112 Anatomy advice
Learn to control your values.
Vthree distinct values shapes: shadow (darks), half-tone (mid-tone) and light. These value shapes are what I’ll use as a guide during the rendering process. Next, I can begin to draw the shapes I see. During the early stage, I’ll ignore the subtleties and variations with the shadow and half-tone, instead filling them with a single, uniform tone. As the drawing develops, I can then add subtle variations to help me render and model form.
To complete the rendering, I want to enhance the illusion of fall-off, when alue control is what gives drawings and renderings that beautiful feeling of light and shadow. To control values, I must first train my eye to accurately see values. I also want to be clear about where the light source is, and identify the darkest and brightest areas of the scene.
To better see the values, I’ll squint at the model or subject. This will simplify the values I see, and big masses or shapes of values will start to appear. I identify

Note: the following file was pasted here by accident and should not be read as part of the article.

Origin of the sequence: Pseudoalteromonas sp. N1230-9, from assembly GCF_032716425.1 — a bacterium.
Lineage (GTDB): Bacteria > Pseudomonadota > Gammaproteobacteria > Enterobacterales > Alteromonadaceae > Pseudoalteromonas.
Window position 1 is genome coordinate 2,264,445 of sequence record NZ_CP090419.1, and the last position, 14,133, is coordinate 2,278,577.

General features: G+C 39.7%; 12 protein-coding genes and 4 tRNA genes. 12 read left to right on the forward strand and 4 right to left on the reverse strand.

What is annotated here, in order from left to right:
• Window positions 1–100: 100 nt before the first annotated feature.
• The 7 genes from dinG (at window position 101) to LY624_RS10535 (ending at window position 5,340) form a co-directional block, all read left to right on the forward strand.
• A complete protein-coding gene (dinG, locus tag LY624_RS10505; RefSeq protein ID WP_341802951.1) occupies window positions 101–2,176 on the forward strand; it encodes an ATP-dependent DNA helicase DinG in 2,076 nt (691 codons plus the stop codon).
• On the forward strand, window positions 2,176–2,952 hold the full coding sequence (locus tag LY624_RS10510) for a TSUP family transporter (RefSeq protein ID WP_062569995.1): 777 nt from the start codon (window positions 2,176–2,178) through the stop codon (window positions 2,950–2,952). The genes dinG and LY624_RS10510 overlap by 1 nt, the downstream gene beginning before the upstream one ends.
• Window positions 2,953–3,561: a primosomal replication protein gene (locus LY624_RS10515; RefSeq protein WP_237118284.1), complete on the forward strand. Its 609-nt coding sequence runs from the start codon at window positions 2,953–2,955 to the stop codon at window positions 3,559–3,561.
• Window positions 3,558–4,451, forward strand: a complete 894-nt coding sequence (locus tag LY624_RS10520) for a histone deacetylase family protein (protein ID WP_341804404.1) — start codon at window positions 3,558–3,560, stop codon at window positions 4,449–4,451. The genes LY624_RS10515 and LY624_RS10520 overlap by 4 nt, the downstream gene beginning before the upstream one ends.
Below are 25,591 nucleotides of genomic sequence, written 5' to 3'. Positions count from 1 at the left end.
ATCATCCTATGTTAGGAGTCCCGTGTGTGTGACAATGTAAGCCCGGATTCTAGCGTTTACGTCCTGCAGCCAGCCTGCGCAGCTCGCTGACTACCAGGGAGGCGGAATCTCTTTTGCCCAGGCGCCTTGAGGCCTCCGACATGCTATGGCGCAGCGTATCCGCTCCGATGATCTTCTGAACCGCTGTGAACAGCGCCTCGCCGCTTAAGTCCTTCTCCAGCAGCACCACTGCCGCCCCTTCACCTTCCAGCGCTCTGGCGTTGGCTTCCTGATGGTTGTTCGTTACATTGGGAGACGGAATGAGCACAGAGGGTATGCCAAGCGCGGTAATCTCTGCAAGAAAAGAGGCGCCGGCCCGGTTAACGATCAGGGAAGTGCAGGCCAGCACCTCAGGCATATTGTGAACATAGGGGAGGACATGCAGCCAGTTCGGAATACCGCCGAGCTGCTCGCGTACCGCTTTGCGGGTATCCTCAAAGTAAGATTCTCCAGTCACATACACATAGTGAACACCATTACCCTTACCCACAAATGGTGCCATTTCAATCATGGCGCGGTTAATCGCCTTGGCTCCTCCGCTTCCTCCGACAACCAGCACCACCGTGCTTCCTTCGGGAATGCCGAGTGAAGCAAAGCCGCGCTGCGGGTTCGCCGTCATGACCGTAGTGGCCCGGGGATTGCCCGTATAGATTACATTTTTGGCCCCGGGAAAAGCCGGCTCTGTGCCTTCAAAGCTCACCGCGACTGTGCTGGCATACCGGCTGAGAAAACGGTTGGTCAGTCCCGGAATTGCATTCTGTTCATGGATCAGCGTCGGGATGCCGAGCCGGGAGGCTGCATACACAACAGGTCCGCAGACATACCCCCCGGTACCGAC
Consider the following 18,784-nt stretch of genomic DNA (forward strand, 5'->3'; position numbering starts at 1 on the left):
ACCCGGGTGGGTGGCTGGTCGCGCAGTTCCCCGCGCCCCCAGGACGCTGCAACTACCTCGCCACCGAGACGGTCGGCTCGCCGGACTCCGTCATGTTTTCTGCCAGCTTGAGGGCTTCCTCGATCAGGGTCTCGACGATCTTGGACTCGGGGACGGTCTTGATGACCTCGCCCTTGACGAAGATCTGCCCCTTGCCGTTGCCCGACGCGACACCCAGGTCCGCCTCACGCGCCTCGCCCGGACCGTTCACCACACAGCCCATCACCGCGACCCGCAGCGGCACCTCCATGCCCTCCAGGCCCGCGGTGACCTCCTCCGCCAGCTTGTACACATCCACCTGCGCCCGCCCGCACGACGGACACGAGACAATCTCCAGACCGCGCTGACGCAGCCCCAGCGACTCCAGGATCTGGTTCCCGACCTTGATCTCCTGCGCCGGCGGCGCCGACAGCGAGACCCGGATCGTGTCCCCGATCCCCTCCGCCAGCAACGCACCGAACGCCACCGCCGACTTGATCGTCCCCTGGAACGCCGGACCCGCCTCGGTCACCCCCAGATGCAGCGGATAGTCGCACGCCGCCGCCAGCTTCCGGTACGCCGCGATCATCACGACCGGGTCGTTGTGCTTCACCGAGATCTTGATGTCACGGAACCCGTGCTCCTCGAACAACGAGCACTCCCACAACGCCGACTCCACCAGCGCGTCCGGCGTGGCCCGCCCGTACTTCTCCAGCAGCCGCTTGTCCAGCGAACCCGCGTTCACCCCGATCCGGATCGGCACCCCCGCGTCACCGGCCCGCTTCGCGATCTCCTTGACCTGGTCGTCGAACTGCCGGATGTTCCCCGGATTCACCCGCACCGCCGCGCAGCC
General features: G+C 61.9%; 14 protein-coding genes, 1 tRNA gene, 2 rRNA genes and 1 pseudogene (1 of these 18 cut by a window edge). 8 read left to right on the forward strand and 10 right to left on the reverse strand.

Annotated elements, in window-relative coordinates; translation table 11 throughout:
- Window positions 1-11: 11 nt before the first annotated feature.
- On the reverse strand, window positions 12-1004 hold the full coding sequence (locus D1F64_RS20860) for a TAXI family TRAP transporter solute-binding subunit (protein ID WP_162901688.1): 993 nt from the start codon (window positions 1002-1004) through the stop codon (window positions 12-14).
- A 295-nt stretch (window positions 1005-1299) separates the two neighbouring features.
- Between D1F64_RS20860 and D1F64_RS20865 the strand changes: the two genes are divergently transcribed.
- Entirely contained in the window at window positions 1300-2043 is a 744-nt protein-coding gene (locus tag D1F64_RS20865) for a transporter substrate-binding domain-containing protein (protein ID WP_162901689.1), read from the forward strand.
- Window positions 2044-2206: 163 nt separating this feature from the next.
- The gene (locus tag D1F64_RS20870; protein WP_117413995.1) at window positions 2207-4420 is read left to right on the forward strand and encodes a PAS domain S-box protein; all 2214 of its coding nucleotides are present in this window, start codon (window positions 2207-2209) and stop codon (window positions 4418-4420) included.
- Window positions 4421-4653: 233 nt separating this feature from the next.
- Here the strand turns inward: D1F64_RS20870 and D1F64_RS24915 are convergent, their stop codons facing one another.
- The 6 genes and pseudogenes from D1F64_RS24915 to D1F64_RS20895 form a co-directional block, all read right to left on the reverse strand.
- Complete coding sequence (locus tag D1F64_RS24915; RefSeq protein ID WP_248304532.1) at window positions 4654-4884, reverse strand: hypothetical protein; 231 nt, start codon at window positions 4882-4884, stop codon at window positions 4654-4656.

Observing value shapes
To control values I must first observe value shapes accurately. Squinting helps me to see the simplified value shapes and patterns. Next, I’ll group the values that are close together into big masses of dark, midtone and light. It’s these value shapes that I’ll use to render the drawing. values away from the light are darker and values closer to the light become brighter. I’ll use a subtle wash of charcoal and a brush to add a smooth gradation of tone that becomes darker as the forms move away from the light source. Finally, I’ll use white charcoal on the brightest areas to create highlights. If fall-off is done is well, it makes the rendering feel believable.